Property theft is a common neighborhood crime. Anything not secured could be targeted — even planted trees and greenery.
The latter crime is on the rise in Westfield.
The most recent incident targeted Westfield resident Beth Armstrong and two of her newly planted pine trees. They were nearly 7 feet tall when plucked from the ground.
“I had mulch on them and everything. They were part of our line of pine trees. They’re pretty sizeable,” Armstrong said. “(The thieves) had to somehow hoist them out of the ground and pull them onto a skid and pull them. It was evident. I could see footprints. I didn’t see tire prints but saw this line in the dirt that looked like something had slid across there.”
Armstrong said the City of Westfield had reimbursed her to purchase two new pine trees after it removed some of her trees for upcoming road improvements. The missing trees are worth $614.
Armstrong installed security cameras along her property line after the theft.
“I’m not going to put good pines out there because they’ll be taken again,” she said. “I dug up a cedar from another field and put it in there. I have one pine left. We had three altogether. (The one) they didn’t take I think it’s because there was a lot of sitting water and they couldn’t get the skid back there. We put a deer cam there, so we are waiting for them to try again and then we might get them on camera.”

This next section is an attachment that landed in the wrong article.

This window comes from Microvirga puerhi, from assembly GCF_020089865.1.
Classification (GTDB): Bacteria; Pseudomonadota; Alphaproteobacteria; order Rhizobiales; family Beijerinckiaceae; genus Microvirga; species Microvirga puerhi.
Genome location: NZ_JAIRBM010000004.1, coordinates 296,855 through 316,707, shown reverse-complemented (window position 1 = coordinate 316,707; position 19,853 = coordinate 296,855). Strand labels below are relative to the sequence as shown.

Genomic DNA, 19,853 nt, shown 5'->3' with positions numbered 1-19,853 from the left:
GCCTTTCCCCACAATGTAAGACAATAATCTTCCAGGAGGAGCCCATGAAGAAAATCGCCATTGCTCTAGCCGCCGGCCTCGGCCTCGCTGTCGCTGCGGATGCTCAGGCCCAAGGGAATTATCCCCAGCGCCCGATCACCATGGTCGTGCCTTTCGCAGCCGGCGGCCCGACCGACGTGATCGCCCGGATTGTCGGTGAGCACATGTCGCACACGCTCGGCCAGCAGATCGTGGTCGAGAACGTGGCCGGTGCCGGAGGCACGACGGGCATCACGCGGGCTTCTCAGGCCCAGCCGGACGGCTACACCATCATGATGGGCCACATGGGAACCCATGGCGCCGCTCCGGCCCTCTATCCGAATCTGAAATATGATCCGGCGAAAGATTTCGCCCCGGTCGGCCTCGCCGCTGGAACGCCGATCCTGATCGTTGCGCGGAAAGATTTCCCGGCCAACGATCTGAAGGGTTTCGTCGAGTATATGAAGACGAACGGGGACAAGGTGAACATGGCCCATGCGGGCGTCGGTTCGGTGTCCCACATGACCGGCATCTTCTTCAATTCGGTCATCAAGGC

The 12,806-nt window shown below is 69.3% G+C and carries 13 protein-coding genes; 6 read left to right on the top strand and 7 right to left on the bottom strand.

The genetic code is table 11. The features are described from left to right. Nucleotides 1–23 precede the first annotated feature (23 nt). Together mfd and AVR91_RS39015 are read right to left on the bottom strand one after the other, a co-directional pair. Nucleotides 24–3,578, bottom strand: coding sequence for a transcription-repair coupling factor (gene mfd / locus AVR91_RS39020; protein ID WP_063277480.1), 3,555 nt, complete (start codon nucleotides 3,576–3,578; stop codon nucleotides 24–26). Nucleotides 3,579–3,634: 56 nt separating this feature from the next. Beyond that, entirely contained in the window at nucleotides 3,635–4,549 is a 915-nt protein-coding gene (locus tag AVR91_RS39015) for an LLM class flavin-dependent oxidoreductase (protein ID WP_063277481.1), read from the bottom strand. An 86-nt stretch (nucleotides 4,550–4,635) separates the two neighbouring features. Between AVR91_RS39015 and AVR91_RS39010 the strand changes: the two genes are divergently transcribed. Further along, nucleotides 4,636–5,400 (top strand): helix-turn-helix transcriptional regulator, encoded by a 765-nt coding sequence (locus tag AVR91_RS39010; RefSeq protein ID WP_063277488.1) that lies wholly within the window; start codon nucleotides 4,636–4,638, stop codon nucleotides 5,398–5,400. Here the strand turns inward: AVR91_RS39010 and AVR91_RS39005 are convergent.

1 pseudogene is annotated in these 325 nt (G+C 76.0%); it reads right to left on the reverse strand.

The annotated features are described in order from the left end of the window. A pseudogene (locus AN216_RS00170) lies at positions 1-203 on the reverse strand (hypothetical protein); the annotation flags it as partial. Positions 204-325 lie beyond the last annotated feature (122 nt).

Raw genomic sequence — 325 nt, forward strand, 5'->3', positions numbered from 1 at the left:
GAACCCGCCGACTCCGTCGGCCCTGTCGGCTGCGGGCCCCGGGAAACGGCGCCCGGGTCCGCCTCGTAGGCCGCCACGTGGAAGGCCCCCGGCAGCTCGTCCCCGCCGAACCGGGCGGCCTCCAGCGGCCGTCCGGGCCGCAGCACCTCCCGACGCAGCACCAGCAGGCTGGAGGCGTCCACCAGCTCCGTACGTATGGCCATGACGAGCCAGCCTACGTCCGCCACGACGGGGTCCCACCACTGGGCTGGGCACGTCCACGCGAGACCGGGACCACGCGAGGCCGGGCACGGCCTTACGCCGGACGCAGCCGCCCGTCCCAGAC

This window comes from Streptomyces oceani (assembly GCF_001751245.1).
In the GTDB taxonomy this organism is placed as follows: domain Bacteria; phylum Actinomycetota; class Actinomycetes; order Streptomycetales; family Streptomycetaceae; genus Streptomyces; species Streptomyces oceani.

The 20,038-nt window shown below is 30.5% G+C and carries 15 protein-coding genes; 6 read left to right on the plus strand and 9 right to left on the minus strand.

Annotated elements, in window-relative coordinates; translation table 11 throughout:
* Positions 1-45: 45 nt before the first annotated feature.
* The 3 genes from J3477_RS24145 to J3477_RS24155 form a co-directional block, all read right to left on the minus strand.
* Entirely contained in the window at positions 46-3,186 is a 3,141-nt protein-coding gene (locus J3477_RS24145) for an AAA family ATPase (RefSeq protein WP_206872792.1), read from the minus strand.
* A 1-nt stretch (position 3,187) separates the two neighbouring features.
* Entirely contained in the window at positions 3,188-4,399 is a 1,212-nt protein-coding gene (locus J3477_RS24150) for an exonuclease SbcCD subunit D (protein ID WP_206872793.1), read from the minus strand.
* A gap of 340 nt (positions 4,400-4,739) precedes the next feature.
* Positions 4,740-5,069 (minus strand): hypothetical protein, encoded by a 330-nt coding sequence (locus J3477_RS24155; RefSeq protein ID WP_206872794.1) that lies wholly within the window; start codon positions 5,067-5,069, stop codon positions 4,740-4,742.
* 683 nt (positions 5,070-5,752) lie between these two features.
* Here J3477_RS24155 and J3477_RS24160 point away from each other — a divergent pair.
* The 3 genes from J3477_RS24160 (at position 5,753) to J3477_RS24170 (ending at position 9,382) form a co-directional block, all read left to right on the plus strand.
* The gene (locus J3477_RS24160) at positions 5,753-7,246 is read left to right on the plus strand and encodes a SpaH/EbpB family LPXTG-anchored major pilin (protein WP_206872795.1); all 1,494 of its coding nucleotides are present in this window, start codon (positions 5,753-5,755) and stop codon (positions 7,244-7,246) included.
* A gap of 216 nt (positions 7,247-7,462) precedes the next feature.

Armstrong said when she reported the thefts, she was informed that similar instances have occurred in the past two years.
Armstrong isn’t the only victim. The City of Westfield also has been targeted.
“(City officials) said it happened at Grand Park when they put in a lot of new stuff,” Armstrong said. “They seemed to target the evergreens because they are used as buffer material, so that’s what they’ve been mostly seeking.”
On multiple occasions, thieves stole trees at a roundabout at 186th Street and Spring Mill Road.
“There was an ornamental spruce, a blue spruce that has been stolen out of the Sundown Gardens roundabout three separate times,” Westfield Parks and Recreation Dept. Supt. Chris McConnel said. “It’s a relatively small spruce, 2 or 3 feet, an ornamental dwarf species, but with that said there’s quite a considerable cost associated with it. It is a $300 tree, and it’s now been stolen three times. Sundown has replaced it (at) no charge to us twice, and the third time we had to pay.”
Westfield’s Senior Project Manager Adam Essex said the thefts could happen at any time of day or night.
“This is very well something they could even do in broad daylight,” Essex said. “Unless the tree owner themselves catches the person, it’s very likely the average Joe passing by won’t question someone. It would be pretty easy for some landscaper to get away with doing this in broad daylight.”
Other landscape thefts
In addition to Beth Armstrong’s two stolen pines stolen and the city’s globe spruces being stolen out of a roundabout, city officials said other organizations also have reported landscape thefts.
Chatham Hills reported stolen landscaping from the neighborhood’s 203rd Street entrance, and Citizens Energy Group had landscaping stolen from a buffer around a lift station. When Citizens Energy Group replaced the trees, they were stolen again shortly after.